Then Monday happened.
For those who forgot, or maybe didn't know, on top of Eden's heart issues, she's also got ptosis, a droopy eyelid, on her left eye. She's been seeing a pediatric ophthalmologist since she was 6 months old since it's so low it obstructs the top of her pupil. Put your hand over the top of your eye and look around....that's her whole life. Back in December, her doctor went out of network so we had to find a new one. We saw him in February for a vision check, more than the eye exams we'd been having. Three is about as young as you can check vision.
She did great with her right eye, but was very uncooperative with her left. He managed to get enough of a check done that he estimated her vision at about 20/60. He sent us home with instructions to play "pirate" to get her used to covering her dominant eye for another exam in April. She got pretty good at it and had fun teasing us with how long she could do it.
Monday was that follow up exam. She, again, did great on the right eye but when it came time to check the left, she wasn't really working with us. When the doctor finally came in to do his part, he tested her using a card and said she's not being uncooperative, because she answered just fine when it was her right eye, she just couldn't see. He estimates her current vision in her left eye to be about 20/80. That much deterioration in two months leads him to believe that her brain has started to ignore her left eye.
People with ptosis usually adapt. Think about Forrest Whitaker. He's got it pretty severely and he does fine. I'm not sure if his vision is affected, but it's pretty likely. Eden should have begun to tilt her head back to see better under the eyelid. Her eye seems to be perfectly fine, it's just not being utilized.
So her doctor wants to move her ptosis surgery from summer of 2020 to .... now, essentially.
Not tomorrow, or even next week (thank god for small favors), but sooner rather than later. He sent us home with instructions to patch her for three weeks. We have a follow up appointment with him on May 7.
Because of her heart, this surgery has risks and can't be done in Abilene. She has to go to Dallas to have it done at Children's. So when I got home Monday afternoon, I emailed her cardiologist to fill her in and ask about next steps. She doesn't have an eye surgeon in mind, so our doctor here agreed (and even offered at the appointment) to find one for us. Wednesday we got a call that we have an appointment in Dallas with a pediatric eye plastic surgeon on May 8.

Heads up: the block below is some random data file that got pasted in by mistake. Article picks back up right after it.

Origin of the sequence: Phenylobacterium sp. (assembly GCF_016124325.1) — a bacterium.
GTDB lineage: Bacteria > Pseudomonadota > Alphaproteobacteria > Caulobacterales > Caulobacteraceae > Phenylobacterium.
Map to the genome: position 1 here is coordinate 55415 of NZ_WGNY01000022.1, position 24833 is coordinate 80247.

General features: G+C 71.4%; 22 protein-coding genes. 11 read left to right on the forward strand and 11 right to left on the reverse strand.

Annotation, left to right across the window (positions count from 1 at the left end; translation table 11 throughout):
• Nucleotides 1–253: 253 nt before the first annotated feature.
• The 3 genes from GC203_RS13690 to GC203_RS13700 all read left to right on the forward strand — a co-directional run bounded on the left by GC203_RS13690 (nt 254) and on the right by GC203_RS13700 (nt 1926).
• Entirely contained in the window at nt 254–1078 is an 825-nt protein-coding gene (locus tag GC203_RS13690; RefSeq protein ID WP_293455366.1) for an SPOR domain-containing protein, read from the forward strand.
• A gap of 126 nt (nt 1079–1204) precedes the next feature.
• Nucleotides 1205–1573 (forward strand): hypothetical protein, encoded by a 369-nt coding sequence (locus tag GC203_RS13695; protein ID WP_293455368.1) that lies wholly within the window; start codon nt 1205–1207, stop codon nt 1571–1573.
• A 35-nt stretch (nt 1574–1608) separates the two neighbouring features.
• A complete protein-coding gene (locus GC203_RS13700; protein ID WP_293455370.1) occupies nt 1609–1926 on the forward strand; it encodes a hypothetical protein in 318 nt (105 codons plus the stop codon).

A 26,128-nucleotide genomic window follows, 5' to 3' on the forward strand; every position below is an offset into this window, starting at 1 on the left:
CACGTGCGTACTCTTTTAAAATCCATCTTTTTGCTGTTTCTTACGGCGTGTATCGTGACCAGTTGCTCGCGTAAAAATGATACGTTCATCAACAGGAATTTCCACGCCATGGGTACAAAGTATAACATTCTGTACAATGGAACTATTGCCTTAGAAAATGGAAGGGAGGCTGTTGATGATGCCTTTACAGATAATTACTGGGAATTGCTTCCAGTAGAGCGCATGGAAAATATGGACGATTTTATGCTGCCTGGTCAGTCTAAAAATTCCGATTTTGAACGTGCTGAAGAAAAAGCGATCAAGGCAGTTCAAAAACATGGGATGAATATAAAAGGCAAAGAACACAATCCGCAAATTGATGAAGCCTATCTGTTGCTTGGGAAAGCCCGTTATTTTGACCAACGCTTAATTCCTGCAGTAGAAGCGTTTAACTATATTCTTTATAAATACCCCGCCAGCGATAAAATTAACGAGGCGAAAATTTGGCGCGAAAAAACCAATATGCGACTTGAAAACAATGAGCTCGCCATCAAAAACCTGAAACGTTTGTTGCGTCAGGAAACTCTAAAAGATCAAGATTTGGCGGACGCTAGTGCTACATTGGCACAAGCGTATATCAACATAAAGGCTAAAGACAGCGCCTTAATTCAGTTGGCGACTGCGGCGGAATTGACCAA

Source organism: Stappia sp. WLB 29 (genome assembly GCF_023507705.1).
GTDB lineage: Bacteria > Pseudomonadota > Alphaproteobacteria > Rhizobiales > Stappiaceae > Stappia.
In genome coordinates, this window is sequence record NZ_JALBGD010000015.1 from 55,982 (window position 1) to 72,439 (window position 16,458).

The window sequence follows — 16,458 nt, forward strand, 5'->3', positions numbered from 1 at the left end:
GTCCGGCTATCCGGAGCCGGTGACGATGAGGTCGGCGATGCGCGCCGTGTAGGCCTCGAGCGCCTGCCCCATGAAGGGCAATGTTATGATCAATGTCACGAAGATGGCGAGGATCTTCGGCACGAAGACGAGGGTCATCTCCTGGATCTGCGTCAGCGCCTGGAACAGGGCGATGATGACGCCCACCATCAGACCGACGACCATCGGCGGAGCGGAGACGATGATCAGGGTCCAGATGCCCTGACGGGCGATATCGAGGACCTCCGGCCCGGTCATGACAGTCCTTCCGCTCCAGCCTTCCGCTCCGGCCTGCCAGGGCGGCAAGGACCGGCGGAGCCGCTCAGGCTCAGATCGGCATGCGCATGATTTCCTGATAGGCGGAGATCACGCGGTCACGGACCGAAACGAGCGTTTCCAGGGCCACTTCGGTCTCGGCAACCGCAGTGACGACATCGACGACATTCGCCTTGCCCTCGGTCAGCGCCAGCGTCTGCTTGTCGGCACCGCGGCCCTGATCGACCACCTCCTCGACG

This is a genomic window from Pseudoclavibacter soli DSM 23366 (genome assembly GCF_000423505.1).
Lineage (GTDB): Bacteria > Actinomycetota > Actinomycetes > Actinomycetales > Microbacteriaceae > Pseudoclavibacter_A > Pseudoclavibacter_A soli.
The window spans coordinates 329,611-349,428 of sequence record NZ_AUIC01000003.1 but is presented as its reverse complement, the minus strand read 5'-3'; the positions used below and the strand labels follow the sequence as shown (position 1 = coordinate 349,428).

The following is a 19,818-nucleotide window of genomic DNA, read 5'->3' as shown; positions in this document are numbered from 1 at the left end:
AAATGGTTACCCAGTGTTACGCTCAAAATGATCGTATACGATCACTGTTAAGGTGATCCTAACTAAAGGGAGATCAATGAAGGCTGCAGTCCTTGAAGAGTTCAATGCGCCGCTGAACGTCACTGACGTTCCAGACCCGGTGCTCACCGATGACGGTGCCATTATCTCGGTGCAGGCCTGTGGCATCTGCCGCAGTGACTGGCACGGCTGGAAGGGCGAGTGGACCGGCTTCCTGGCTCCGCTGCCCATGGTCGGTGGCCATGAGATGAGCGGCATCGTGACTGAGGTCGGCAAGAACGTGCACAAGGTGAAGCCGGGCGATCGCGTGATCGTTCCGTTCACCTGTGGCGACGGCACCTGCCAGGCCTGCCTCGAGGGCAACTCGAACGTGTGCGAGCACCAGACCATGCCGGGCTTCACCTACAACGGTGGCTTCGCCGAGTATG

Because I want to do ALL THE THINGS the week after we move. Sounds fantastic.
That's why, if you've seen Eden this week, she's wearing an eye patch. She hates them, but at least she's quit pulling them off. It's a struggle to get them on, but once it's on she generally leaves it alone. Monday was rough, she kept pulling them off, but if we can get her distracted with tv or her tablet, she forgets she's wearing it. I got some pretty ones on Amazon with ladybugs, mermaids, stars, teddy bears, and mouse princesses on them. Amazon seriously has everything, you guys.
I did a little googling of what her surgery will probably be and it looks like it's a 45 minute to 2 hour procedure and we likely won't have to have a stay in the hospital. I'd love if we didn't have to stay overnight at all, but if we do, I'd rather stay in a hotel. Granted, what I read was about a normal pediatric ptosis surgery, not a cardiac patient.
I have every confidence this will go well and she'll regain her vision. We've caught it as early as we could and we're doing what we can. She's my and Austin's child, and no one in our families has good eyes, so it's a given our kids will need glasses at some point. 20/80 isn't terrible (I'm sure mine is worse since I can't even tell if there's a chart on the wall, let alone read any letters) so if it even stalls there, that would be ok with me. That's correctable. We just have to get her brain to use that eye.
And I think it is. She's been watching tv one eyed all week and she's tilting her head back and correctly answering questions the Bubble Guppies and UmiZoomi ask. She gets pretty close to things, but she IS seeing. So that's a relief.
No one likes hearing their child needs surgery, or for that surgery to be complicated. I did cry on Monday, even as I was telling myself it would be fine, that this was nothing, a routine, simple thing for these doctors. The tricky part is the anesthesia, and that's why she's going to Children's. And if anything were to go sideways, she's there at a fantastic hospital that is fully equipped to handle her special case.
But she's still my baby and she's having surgery. Possibly in as little as a month or so.
So, prayers, healing thoughts, etc, all are welcome. She's a fighter and she's strong and willful. She won't let this keep her down.
Her eye is as open as it ever gets. Her first eye patch. She didn't know what was happening so she didn't fight it.
We bought this one but it wouldn't stay in place very well and was constantly slipping over her left eye, so we quit that. It was soft, though, so she prefers it.
Watching tv with a mermaid eye patch. Apparently this is comfortable?